Mezzo-soprano - (Italian) "half-"; a classical female singer with a vocal pitch between soprano and contralto, overlapping both

Middle C - the 'C' note about center of the piano keyboard; the fourth 'C' from the left on a standard keyboard; a tone with a pitch frequency around 261.63 Hz

Military Band - a regimental orchestra comprised of brass, percussion, and woodwind instruments; marching band which marches ahead or behind soldiers

Minim - (Italian) "half"; half-note; a note with a duration of half of a whole note

Minimal Music -  a musical form of music made up of only the essential elements utilizing repetition and little embellishment and constant harmony

Minimalism -  a musical form from post WWII, primarily the 1960s or 1970s, of music made up of only the essential elements utilizing repetition and little embellishment; see also Minimal Music

Minnesinger - (German) "love singer"; minstrels and troubadours 12th to 14th century Europe who sang of love and romance; the predecessor of 'Meistersingers'

Minore - (French, Italian, Latin) "minor"; minor

Minor Chord - a chord consisting of a root, a minor third, and a perfect fifth

Minor Key - the minor scale or pitches which form the basis of a composition

Minor Scale - a diatonic scale developed from the Greek Aeolian modes of the 16th century; a scale in the sixth scale degree of its relative major; 8 tone scale with note intervals of tone, tone, semitone, tone, tone, semitone, tone, tone

Major Triad - a set of three notes stacked vertically in thirds; Right: a minor chord which is also a minor triad

Minstrel - () "";  a professional singer of the Middle Ages;

Modéré - (French) "moderatel"; play at a moderate tempo

Moderato - (Italian) "moderate"; play at a moderate tempo

Modulation - a variation in the pitch, strength, or tone of one's voice; a change of tonality or tonal center;  a change of key within a composition

Molto - (Italian) "very"; a prefix in relation to a written direction or instruction, as in molto allegro meaning "very fast"

Monodrama - a theater drama, melodrama, or opera played by a single actor or singer portraying a single character

Monody - (Greek) "singing alone"; song for a solo vocalist accompanied by music

Monophonic - a musical form of a single vocal or instrumental part developed in the middle ages and Medieval times

Monothematic - musical composition or movement based on a single theme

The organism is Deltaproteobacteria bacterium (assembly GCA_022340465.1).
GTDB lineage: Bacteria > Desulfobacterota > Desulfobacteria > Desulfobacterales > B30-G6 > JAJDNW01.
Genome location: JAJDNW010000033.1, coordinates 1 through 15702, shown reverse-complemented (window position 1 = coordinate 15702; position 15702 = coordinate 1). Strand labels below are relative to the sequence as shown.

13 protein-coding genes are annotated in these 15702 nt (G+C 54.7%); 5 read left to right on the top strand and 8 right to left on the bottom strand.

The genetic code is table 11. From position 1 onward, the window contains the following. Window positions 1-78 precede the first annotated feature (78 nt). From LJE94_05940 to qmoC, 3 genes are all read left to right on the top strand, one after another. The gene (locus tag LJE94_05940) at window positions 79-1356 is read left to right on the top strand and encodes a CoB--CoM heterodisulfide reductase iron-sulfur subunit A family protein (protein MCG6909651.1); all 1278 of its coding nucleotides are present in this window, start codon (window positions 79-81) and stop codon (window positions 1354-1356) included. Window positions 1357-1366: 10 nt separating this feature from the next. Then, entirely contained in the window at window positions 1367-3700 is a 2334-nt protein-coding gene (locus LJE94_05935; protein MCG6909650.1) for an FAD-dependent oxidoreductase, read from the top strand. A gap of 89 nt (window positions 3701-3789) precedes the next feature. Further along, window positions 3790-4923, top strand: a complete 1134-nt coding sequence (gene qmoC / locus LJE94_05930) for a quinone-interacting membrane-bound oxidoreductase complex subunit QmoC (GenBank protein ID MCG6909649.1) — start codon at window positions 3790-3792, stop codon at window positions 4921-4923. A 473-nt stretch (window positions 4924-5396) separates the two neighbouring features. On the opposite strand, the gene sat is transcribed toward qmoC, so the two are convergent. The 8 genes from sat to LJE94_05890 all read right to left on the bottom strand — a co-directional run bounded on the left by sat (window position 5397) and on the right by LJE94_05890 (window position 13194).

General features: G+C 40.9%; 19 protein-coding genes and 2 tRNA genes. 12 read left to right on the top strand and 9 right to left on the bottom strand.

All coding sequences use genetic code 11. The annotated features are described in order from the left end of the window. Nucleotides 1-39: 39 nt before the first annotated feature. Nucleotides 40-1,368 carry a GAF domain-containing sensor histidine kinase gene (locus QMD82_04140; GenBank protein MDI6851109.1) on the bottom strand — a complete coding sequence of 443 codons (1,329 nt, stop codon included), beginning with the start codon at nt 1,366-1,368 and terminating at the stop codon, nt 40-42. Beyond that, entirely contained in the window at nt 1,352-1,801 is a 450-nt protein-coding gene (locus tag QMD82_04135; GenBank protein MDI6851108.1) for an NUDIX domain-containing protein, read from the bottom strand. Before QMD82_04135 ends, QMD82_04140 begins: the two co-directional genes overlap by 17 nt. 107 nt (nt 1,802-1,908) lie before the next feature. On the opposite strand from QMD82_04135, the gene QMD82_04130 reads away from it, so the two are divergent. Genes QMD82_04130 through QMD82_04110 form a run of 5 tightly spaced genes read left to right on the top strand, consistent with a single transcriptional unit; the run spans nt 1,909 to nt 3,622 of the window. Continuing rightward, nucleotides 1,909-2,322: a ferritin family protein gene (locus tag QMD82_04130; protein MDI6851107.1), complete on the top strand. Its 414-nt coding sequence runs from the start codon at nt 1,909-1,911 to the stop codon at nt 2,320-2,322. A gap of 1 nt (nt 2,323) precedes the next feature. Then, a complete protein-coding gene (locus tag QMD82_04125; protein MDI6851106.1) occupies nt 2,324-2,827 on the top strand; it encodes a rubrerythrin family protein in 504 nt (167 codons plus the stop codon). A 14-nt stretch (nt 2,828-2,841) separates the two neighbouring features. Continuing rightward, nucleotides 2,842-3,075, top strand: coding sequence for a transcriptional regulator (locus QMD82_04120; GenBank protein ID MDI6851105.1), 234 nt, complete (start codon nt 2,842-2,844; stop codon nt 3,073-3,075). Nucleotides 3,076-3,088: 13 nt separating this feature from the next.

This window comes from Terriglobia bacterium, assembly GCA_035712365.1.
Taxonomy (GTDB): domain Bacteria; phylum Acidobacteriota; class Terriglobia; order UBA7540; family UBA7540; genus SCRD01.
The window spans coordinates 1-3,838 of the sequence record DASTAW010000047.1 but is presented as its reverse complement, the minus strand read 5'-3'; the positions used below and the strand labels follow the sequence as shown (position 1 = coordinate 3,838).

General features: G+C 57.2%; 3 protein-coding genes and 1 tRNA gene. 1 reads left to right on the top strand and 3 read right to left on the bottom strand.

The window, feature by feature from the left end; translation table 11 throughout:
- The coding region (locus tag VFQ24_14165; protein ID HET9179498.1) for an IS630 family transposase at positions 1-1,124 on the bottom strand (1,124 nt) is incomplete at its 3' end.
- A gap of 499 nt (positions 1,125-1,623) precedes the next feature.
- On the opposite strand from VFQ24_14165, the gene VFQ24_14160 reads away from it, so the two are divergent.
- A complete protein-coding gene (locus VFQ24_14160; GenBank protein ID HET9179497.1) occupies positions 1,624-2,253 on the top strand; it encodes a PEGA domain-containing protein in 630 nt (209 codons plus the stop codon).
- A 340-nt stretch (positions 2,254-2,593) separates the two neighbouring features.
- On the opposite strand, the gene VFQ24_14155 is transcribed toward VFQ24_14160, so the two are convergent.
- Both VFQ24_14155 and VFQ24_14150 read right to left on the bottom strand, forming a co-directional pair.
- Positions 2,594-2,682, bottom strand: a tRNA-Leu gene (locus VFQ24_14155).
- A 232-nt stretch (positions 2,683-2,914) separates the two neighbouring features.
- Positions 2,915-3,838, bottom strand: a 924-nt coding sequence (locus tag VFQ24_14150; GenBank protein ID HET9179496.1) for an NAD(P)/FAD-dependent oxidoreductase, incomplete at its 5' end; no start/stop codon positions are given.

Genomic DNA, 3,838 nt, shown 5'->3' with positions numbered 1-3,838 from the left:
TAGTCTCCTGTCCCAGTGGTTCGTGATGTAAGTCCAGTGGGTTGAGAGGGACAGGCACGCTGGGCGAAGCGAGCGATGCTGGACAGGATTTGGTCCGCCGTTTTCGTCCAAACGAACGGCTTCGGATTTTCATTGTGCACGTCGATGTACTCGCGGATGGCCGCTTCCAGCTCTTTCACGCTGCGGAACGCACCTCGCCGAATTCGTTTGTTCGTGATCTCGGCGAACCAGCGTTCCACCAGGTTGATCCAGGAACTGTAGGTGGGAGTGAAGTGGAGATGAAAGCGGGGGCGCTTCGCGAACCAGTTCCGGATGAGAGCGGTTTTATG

Monotone - a single tone of no variation

Morbido - (Italian) "soft, tender"; play or sing in a soft and gentle manner; softly

Mordent - written ornamentation to a melodic line as directed by the composer

Morendo - (Italian) "dying"; an instruction to gradually fade the music away

Mosso - (Italian) "moved"; faster; a suffix or prefix instructing 'fast or faster'

Motet - (Latin) "to move"; unaccompanied sacred choral music, polyphonic in form, often sung in Latin from the 13th century Renaissance

Motif - (French) "motive"; a short recurring melodic or rhythmic idea (theme) of a composition or movement

Motion - the linear pattern of a melody's flow or progress

Moto - (Italian) "motion"; a written instruction to play quickly or with motion

Motto Theme - a recurring musical idea or theme of the Renaissance and Baroque period

Mouthpiece - a detachable part of a wind instrument which is blown through

Movement - a self contained section of a larger composition

Muffle - covering a drum head with cloth to produce a softer or muted tone

Multiphonics - a simultaneous sounding of two or more tones with the voice or on an instrument or both; example: singing into the mouthpiece while playing a tone

Music - (Greek) "art of the Muses"; a melodic combination of tones in pitch into a rhythmic pattern of sounds; the product of a musician

Music Box - a 19th century mechanical device which plays music by striking tuned metal prongs with a rotating pinned cylinder driven by clockwork gearing

Musical - a dramatic blending of theatrical drama with music or song and melodies based upon the theme of the music itself

Musical Comedy - a dramatic form of operetta based upon a romantic storyline coupled with popular songs originating in 19th century Europe and America

Music Hall - a theatrical entertainment consisting of music, dance, comedy, drama, acting, and more from the mid 19th into the early 20th centuries, prior to the invention and development of film

Musicology - (Greek, Latin) "study of music"; the academic study of music outside of composing and performance based upon research and scholarly analysis; the study or science of sound

Muta - (Italian) "to change"; either a change of instrument or a change in tuning

Mute - to dampen or soften the sound with a cloth, the hand, a mute, or other apparatus; a device for toning down or quieting the sound of an instrument